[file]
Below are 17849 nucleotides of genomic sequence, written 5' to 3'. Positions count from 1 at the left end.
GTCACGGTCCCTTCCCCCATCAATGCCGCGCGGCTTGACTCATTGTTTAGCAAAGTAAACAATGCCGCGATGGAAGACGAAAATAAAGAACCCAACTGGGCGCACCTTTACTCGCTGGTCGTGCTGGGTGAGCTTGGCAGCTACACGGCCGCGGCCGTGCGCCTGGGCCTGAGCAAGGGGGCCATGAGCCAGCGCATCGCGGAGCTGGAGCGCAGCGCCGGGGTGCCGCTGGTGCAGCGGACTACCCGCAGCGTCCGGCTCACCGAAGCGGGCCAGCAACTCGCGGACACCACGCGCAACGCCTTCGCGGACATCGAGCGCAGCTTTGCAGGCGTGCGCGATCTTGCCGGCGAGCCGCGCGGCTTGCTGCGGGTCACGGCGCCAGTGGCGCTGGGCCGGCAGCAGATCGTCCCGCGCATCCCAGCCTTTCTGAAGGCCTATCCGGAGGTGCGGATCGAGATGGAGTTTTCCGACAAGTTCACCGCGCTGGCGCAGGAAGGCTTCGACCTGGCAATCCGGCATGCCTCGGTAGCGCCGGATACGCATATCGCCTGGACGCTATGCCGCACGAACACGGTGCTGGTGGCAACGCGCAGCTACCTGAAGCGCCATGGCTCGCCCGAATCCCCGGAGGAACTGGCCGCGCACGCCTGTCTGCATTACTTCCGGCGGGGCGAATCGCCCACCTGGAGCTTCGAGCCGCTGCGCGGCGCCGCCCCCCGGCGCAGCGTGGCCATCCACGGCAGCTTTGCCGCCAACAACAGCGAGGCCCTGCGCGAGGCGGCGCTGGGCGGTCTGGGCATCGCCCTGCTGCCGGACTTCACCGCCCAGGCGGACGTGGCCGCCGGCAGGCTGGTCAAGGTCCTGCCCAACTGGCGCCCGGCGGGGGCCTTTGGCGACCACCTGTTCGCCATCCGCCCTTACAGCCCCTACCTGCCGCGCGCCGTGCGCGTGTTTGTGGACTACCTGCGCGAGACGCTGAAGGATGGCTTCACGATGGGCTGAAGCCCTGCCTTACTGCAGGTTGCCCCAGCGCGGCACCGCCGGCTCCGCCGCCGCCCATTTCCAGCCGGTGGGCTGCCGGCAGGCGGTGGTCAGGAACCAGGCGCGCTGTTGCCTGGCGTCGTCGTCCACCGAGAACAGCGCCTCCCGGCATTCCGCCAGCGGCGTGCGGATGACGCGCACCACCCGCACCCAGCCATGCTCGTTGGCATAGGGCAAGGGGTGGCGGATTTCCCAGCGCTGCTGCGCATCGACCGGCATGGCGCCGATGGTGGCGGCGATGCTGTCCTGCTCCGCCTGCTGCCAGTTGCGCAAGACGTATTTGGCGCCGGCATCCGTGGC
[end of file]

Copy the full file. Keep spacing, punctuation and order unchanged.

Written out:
Below are 17849 nucleotides of genomic sequence, written 5' to 3'. Positions count from 1 at the left end.
GTCACGGTCCCTTCCCCCATCAATGCCGCGCGGCTTGACTCATTGTTTAGCAAAGTAAACAATGCCGCGATGGAAGACGAAAATAAAGAACCCAACTGGGCGCACCTTTACTCGCTGGTCGTGCTGGGTGAGCTTGGCAGCTACACGGCCGCGGCCGTGCGCCTGGGCCTGAGCAAGGGGGCCATGAGCCAGCGCATCGCGGAGCTGGAGCGCAGCGCCGGGGTGCCGCTGGTGCAGCGGACTACCCGCAGCGTCCGGCTCACCGAAGCGGGCCAGCAACTCGCGGACACCACGCGCAACGCCTTCGCGGACATCGAGCGCAGCTTTGCAGGCGTGCGCGATCTTGCCGGCGAGCCGCGCGGCTTGCTGCGGGTCACGGCGCCAGTGGCGCTGGGCCGGCAGCAGATCGTCCCGCGCATCCCAGCCTTTCTGAAGGCCTATCCGGAGGTGCGGATCGAGATGGAGTTTTCCGACAAGTTCACCGCGCTGGCGCAGGAAGGCTTCGACCTGGCAATCCGGCATGCCTCGGTAGCGCCGGATACGCATATCGCCTGGACGCTATGCCGCACGAACACGGTGCTGGTGGCAACGCGCAGCTACCTGAAGCGCCATGGCTCGCCCGAATCCCCGGAGGAACTGGCCGCGCACGCCTGTCTGCATTACTTCCGGCGGGGCGAATCGCCCACCTGGAGCTTCGAGCCGCTGCGCGGCGCCGCCCCCCGGCGCAGCGTGGCCATCCACGGCAGCTTTGCCGCCAACAACAGCGAGGCCCTGCGCGAGGCGGCGCTGGGCGGTCTGGGCATCGCCCTGCTGCCGGACTTCACCGCCCAGGCGGACGTGGCCGCCGGCAGGCTGGTCAAGGTCCTGCCCAACTGGCGCCCGGCGGGGGCCTTTGGCGACCACCTGTTCGCCATCCGCCCTTACAGCCCCTACCTGCCGCGCGCCGTGCGCGTGTTTGTGGACTACCTGCGCGAGACGCTGAAGGATGGCTTCACGATGGGCTGAAGCCCTGCCTTACTGCAGGTTGCCCCAGCGCGGCACCGCCGGCTCCGCCGCCGCCCATTTCCAGCCGGTGGGCTGCCGGCAGGCGGTGGTCAGGAACCAGGCGCGCTGTTGCCTGGCGTCGTCGTCCACCGAGAACAGCGCCTCCCGGCATTCCGCCAGCGGCGTGCGGATGACGCGCACCACCCGCACCCAGCCATGCTCGTTGGCATAGGGCAAGGGGTGGCGGATTTCCCAGCGCTGCTGCGCATCGACCGGCATGGCGCCGATGGTGGCGGCGATGCTGTCCTGCTCCGCCTGCTGCCAGTTGCGCAAGACGTATTTGGCGCCGGCATCCGTGGC